One in eight women will develop some form of breast cancer in their lifetime. Carol Price is one such woman.
Carol Price is a Critical Care Nurse and an Associate Professor of Nursing at Sinclair Community College. She is also a breast cancer survivor. Professor Price found her cancer four years ago while preparing for a trip. She had gone in for a mammogram prior to leaving.
“I always did them in the summer,” She stated. “I told them I was leaving so not to call me unless it was urgent.” When she returned home, she had a message. “The lump was very small, only about 3 centimeters which is about pea size.”
Her options were a mastectomy or a lumpectomy. She opted for a lumpectomy instead. “They usually take out about 12 lymph nodes.” Price explained, “mine were all negative, which tells you that it hasn’t metastasized…probably.”
She also underwent one year of chemotherapy. After the initial cancer was removed and it appeared she was in remission, she had to go for mammograms every 3 months at first. Presently, she goes every 6 months.
“I had a year of chemo. Eight hours, every Thursday. Because I was what they call triple positive, it’s an aggressive type of cancer…but they can treat it better.” Price recalled, “I was Herceptin positive and two hormone positive. They use a chemo that works on those hormones and works better…I had to have two types of chemo every Thursday for eight hours. I didn’t miss one day of work.”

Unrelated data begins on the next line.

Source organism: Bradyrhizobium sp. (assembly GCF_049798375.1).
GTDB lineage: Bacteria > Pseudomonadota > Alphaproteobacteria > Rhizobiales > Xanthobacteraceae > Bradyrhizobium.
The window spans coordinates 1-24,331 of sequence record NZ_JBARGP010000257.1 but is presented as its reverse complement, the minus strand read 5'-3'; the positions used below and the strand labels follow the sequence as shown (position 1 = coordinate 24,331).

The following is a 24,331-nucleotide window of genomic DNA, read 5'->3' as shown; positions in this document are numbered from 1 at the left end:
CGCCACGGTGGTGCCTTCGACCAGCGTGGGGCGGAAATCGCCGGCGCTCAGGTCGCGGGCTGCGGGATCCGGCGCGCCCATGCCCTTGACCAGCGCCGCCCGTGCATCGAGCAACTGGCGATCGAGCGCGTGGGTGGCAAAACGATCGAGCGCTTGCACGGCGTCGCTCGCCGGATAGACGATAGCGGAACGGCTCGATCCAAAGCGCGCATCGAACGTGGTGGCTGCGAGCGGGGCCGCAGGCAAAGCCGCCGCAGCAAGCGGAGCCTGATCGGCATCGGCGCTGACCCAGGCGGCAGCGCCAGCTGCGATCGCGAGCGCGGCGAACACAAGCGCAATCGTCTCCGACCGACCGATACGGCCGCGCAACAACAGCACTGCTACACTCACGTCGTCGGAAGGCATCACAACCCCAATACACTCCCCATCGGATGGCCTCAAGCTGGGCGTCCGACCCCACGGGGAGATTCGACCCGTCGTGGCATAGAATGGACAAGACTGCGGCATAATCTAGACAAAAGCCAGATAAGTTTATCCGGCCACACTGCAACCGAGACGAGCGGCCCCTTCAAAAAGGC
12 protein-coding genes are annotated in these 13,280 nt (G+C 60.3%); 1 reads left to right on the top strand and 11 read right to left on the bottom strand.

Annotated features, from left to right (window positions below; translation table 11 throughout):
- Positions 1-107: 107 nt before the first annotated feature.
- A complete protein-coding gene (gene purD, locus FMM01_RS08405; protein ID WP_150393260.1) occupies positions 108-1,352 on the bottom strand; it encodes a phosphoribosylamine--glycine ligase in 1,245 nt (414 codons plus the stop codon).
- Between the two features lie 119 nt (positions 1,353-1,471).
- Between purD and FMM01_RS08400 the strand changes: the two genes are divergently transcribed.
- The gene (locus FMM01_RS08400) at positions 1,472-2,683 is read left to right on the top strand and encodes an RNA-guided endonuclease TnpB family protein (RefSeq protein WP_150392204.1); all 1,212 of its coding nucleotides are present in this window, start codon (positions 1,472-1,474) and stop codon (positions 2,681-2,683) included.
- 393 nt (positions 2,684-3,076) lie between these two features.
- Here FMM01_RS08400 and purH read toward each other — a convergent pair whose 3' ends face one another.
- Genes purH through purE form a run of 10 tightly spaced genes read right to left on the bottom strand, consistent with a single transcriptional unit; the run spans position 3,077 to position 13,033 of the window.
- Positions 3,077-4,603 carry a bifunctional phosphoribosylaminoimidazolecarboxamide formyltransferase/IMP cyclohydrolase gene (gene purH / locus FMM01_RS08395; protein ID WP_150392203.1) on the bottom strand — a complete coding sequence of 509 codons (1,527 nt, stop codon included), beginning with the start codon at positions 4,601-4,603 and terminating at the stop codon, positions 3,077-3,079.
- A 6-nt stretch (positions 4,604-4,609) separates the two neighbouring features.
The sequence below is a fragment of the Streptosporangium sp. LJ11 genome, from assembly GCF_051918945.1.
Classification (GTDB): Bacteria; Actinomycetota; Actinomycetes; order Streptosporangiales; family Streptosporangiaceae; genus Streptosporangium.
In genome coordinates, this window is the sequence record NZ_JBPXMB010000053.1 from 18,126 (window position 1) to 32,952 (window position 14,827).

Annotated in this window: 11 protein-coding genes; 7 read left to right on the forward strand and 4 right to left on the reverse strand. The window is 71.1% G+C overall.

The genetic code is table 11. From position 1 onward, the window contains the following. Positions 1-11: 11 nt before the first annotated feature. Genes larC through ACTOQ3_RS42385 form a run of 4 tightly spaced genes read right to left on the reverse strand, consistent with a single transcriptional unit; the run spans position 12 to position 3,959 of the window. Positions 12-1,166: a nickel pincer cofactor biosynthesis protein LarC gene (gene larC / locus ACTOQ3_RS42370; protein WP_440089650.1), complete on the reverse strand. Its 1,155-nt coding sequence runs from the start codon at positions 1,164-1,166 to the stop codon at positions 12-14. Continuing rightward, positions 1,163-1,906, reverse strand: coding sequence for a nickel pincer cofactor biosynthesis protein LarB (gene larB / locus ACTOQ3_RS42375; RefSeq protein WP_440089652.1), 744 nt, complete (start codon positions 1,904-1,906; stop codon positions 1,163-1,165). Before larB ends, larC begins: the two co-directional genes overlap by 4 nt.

She never got nausea or vomiting, but by the next afternoon after chemo, she would stay in bed most of the weekend, getting up on Sunday evening and back to work on Monday. “My oncologist said to me ‘you are rocking this!’”
Price has been a nurse for 40 years, and always did her own breast examinations but never found anything.
She had always worked in cardiac and can read EKG’s which got her hired directly into the cardiac ICU. Price has also always done cardiac, open-heart ICU and heart related medical work, like pacemakers.
“Even though as nurses we learn general stuff, being a nurse as long as I had, this was all new to me.” Price explained. “A lot of the nurses where I got my chemo were old students of mine. A lot of my students would come to help me pass the time, and to study with me.” At those times, she would help the students study and ask them questions.
Carol Price has now been in remission for four years. She still teaches at Sinclair, but will be retiring at the end of the year.